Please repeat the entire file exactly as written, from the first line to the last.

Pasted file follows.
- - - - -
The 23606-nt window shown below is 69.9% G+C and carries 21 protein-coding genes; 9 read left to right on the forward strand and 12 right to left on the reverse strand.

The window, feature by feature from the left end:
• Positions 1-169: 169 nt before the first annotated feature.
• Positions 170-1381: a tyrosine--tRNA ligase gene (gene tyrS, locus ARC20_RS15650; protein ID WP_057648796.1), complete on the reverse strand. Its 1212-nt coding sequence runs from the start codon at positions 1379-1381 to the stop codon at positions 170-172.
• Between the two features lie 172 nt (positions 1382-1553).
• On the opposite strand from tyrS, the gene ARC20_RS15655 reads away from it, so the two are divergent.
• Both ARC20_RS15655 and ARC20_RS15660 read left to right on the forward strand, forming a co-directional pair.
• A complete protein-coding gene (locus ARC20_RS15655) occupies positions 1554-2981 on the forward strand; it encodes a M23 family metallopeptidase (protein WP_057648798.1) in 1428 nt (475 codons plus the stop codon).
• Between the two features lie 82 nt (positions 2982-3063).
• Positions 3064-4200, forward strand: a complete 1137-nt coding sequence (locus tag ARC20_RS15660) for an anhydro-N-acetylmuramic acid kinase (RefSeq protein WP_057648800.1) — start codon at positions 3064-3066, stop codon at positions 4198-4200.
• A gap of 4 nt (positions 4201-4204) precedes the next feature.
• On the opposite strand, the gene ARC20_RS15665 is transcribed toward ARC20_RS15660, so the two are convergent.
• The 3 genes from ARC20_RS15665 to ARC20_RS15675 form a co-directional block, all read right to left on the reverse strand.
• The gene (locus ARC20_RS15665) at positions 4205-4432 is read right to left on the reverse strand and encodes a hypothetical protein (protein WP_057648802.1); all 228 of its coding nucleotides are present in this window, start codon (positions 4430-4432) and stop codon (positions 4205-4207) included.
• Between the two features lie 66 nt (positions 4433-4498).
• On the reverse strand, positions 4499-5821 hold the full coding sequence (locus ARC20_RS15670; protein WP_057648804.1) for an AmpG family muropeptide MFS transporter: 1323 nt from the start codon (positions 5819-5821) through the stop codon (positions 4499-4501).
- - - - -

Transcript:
The 23606-nt window shown below is 69.9% G+C and carries 21 protein-coding genes; 9 read left to right on the forward strand and 12 right to left on the reverse strand.

The window, feature by feature from the left end:
• Positions 1-169: 169 nt before the first annotated feature.
• Positions 170-1381: a tyrosine--tRNA ligase gene (gene tyrS, locus ARC20_RS15650; protein ID WP_057648796.1), complete on the reverse strand. Its 1212-nt coding sequence runs from the start codon at positions 1379-1381 to the stop codon at positions 170-172.
• Between the two features lie 172 nt (positions 1382-1553).
• On the opposite strand from tyrS, the gene ARC20_RS15655 reads away from it, so the two are divergent.
• Both ARC20_RS15655 and ARC20_RS15660 read left to right on the forward strand, forming a co-directional pair.
• A complete protein-coding gene (locus ARC20_RS15655) occupies positions 1554-2981 on the forward strand; it encodes a M23 family metallopeptidase (protein WP_057648798.1) in 1428 nt (475 codons plus the stop codon).
• Between the two features lie 82 nt (positions 2982-3063).
• Positions 3064-4200, forward strand: a complete 1137-nt coding sequence (locus tag ARC20_RS15660) for an anhydro-N-acetylmuramic acid kinase (RefSeq protein WP_057648800.1) — start codon at positions 3064-3066, stop codon at positions 4198-4200.
• A gap of 4 nt (positions 4201-4204) precedes the next feature.
• On the opposite strand, the gene ARC20_RS15665 is transcribed toward ARC20_RS15660, so the two are convergent.
• The 3 genes from ARC20_RS15665 to ARC20_RS15675 form a co-directional block, all read right to left on the reverse strand.
• The gene (locus ARC20_RS15665) at positions 4205-4432 is read right to left on the reverse strand and encodes a hypothetical protein (protein WP_057648802.1); all 228 of its coding nucleotides are present in this window, start codon (positions 4430-4432) and stop codon (positions 4205-4207) included.
• Between the two features lie 66 nt (positions 4433-4498).
• On the reverse strand, positions 4499-5821 hold the full coding sequence (locus ARC20_RS15670; protein WP_057648804.1) for an AmpG family muropeptide MFS transporter: 1323 nt from the start codon (positions 5819-5821) through the stop codon (positions 4499-4501).